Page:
In 1938, James was delegated to an important international gathering of Trotskyists, and would be elected to the International Executive Committee of the newly launched Fourth International, ‘World Party of Socialist Revolution’.  In late 1938, after translating Boris Souvarine’s biography of Stalin, James left Britain to go on a speaking tour for the American Trotskyist movement[Paul1]  for sixth months, though he ended up staying in America for the next fifteen years.  In April 1939, James spent a week with Leon Trotsky himself in order to discuss the strategy and tactics of black liberation struggles in the United States. James’s radical and original attempt to solve what was then known as ‘the Negro question’, developed after actively organising among striking black sharecroppers’ in southeastern Missouri and carrying out wider anti-war agitation, would in the 1960s influence important groups in America such as the League of Revolutionary Black Workers.  After Trotsky’s murder in 1940, James under the pseudonym ‘J.R. Johnson’ alongside Raya Dunayevskaya (‘Freddie Forest’) and Grace Lee Boggs, formed the ‘Johnson-Forest Tendency’ within American Trotskyism in order to attempt to deal with the profound crisis the movement was now thrown into. The tendency made a highly original attempt to, as James wrote in 1948 in Notes on Dialectics, make a ‘leap from the heights of Leninism’ through breaking with ‘orthodox Trotskyism’ and returning to the writings of Hegel, Marx and Lenin in order to face up to the new realities after the Second World War world.  James’s refusal to treat Trotsky’s writings of the late 1930s as sacrosanct but instead attempt to theoretically develop Marxist theory so it could make sense of new realities shows his creativity.  The tendency’s development of a theory of state capitalism to understand the Stalinist regimes enabled them, like the French group ‘Socialisme Ou Barbarie’ around Cornelius Castoriadis and the Socialist Review Group around Tony Cliff in Britain to preserve an orientation around Marx’s central theoretical insight that the emancipation of the working class would be the conquest of the working class itself.  The Johnson-Forest Tendency also attempted to ‘Americanize’ Marxism and Bolshevism, and James’s wide-ranging writings on culture and society in this vein included American Civilization (1949-1950) and Mariners, Renegades and Castaways (1953) – a classic study of Herman Melville, the author of Moby Dick.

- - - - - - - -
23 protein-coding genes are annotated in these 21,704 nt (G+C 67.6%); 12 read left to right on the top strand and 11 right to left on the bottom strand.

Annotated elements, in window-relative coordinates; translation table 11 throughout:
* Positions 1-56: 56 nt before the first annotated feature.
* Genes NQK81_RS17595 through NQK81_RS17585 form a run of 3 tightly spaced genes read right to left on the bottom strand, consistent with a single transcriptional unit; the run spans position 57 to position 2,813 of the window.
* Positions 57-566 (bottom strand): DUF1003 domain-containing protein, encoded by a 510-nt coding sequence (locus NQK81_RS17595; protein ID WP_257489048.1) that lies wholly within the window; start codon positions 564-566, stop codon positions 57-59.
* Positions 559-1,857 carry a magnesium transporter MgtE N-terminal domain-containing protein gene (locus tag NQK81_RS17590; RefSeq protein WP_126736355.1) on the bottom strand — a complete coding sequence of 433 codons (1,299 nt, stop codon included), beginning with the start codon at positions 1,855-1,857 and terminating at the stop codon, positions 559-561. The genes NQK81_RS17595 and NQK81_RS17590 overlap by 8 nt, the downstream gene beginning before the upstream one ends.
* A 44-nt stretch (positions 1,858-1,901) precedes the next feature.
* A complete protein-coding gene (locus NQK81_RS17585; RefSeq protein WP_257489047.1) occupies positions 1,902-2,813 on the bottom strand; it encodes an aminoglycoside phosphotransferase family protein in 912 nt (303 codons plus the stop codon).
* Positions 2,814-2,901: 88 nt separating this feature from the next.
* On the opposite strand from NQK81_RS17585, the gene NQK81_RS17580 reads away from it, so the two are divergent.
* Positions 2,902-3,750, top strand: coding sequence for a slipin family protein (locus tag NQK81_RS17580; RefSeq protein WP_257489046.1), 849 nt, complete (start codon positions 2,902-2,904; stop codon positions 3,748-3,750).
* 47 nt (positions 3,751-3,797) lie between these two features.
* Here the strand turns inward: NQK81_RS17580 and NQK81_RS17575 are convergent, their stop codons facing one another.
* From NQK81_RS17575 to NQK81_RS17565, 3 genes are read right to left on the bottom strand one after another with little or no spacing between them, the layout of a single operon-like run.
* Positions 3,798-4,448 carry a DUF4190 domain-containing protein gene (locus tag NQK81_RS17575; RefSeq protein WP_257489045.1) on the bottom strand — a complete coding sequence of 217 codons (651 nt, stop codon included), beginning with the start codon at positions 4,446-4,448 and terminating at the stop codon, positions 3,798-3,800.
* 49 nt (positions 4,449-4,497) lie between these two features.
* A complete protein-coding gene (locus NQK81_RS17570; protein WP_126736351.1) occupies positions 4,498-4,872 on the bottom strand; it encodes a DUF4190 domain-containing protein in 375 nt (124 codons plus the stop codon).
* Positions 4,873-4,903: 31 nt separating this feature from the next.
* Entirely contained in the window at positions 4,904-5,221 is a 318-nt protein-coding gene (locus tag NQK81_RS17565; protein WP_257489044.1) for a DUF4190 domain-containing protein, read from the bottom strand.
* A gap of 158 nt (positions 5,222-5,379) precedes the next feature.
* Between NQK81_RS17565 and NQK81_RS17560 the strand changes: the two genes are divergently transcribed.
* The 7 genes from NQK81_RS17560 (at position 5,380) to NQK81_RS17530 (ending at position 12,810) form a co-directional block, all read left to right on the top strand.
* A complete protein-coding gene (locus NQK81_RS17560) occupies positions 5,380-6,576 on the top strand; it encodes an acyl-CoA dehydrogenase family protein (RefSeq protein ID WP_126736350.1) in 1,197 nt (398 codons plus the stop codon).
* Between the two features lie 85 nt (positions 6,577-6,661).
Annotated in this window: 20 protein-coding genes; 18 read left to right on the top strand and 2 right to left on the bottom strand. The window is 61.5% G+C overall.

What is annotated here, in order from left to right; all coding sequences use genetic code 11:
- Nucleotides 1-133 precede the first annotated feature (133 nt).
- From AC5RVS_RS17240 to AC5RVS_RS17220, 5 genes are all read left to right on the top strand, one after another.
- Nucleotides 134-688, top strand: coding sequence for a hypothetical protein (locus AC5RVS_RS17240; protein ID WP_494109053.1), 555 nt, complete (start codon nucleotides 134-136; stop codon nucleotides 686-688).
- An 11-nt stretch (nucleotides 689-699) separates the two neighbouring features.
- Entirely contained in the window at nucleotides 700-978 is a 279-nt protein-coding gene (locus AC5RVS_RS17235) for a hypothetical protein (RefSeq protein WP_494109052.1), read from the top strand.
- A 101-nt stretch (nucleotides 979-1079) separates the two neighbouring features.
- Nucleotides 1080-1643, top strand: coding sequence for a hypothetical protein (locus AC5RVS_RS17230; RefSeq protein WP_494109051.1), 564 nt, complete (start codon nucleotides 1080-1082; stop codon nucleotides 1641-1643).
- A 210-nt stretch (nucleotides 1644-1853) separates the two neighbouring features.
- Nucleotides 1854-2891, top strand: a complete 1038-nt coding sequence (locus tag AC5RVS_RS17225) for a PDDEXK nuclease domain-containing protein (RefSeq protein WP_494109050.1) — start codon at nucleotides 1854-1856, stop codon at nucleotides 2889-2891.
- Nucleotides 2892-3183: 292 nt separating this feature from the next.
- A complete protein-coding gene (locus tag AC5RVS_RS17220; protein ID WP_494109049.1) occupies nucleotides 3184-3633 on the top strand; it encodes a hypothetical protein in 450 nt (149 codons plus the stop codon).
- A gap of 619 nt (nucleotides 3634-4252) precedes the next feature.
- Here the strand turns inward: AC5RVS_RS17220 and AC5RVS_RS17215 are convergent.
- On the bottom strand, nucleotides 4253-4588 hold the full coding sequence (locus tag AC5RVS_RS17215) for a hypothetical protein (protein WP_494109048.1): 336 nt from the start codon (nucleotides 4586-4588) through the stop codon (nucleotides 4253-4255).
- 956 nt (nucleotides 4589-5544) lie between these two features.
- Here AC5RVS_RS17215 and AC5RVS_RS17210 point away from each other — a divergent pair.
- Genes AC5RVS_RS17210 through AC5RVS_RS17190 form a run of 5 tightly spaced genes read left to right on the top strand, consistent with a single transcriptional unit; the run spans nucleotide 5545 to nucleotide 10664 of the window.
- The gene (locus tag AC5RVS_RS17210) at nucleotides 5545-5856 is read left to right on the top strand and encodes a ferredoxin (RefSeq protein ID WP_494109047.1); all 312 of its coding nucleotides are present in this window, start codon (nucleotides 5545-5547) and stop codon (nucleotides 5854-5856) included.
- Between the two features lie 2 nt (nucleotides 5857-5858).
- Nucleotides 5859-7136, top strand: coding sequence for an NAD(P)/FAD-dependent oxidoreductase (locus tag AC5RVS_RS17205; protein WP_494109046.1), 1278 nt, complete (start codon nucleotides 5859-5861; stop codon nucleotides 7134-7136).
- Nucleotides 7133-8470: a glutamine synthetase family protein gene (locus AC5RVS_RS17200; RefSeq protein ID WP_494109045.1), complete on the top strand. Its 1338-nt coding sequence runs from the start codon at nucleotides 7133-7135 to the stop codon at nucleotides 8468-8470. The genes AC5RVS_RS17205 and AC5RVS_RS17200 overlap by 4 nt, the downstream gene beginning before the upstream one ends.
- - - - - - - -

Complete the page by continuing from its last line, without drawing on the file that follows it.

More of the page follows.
However for all James’s grasp of Marxism as a living, ever-evolving theory, his increasingly profound political isolation amid the rising tide of McCarthyism at the height of the Cold War, had inevitably damaging consequences.    In 1953, he was forced to return to Britain, and the Johnson-Forest Tendency soon broke up – despite seeing much of its analysis vindicated by events such as the rebirth of Workers’ Councils in the Hungarian Revolution of 1956.  James’s own lifelong anti-colonialism was also to be vindicated with the victories of national independence movements across Africa and the Caribbean, not least in Ghana under the leadership of Padmore’s disciple Kwame Nkrumah and Trinidad itself, with the rise to power of the People’s National Movement (PNM) led by James’s friend and former student Eric Williams.  In 1957, James took part in the independence celebrations in Ghana, but by the early 1960s had experienced not only the hope but also – as he detailed in Nkrumah and the Ghana Revolution (1977) – the despair of national liberation struggles, as Nkrumah’s victorious brand of ‘Pan-African Socialism’ steadily descended into autocratic dictatorship.

Aside from playing a leading role in achieving a significant symbolic victory in the appointment of Frank Worrell as the first black captain of the West Indian cricket team, James suffered an even more painful experience after returning to Trinidad in 1958 to play his part in the movement towards in independence across the Caribbean.  James became secretary of the Federal Labour Party, the governing party of the embryonic West Indies Federation, and took on editing the PNM weekly paper The Nation.  By 1960 however, as he detailed in his book Party Politics in the West Indies, he had broken with Williams as a result of the break up of the West Indies Federation, and the latter’s agreement to the retention of a U.S. naval base at Chaguaramas and more general abandonment of non-alignment in favour of support for America in the context of the Cold War.   The publication of James’s 1960 lecture series on Marxism, Modern Politics, was banned in Trinidad, and James returned to England a few days before Trinidad’s independence in 1962.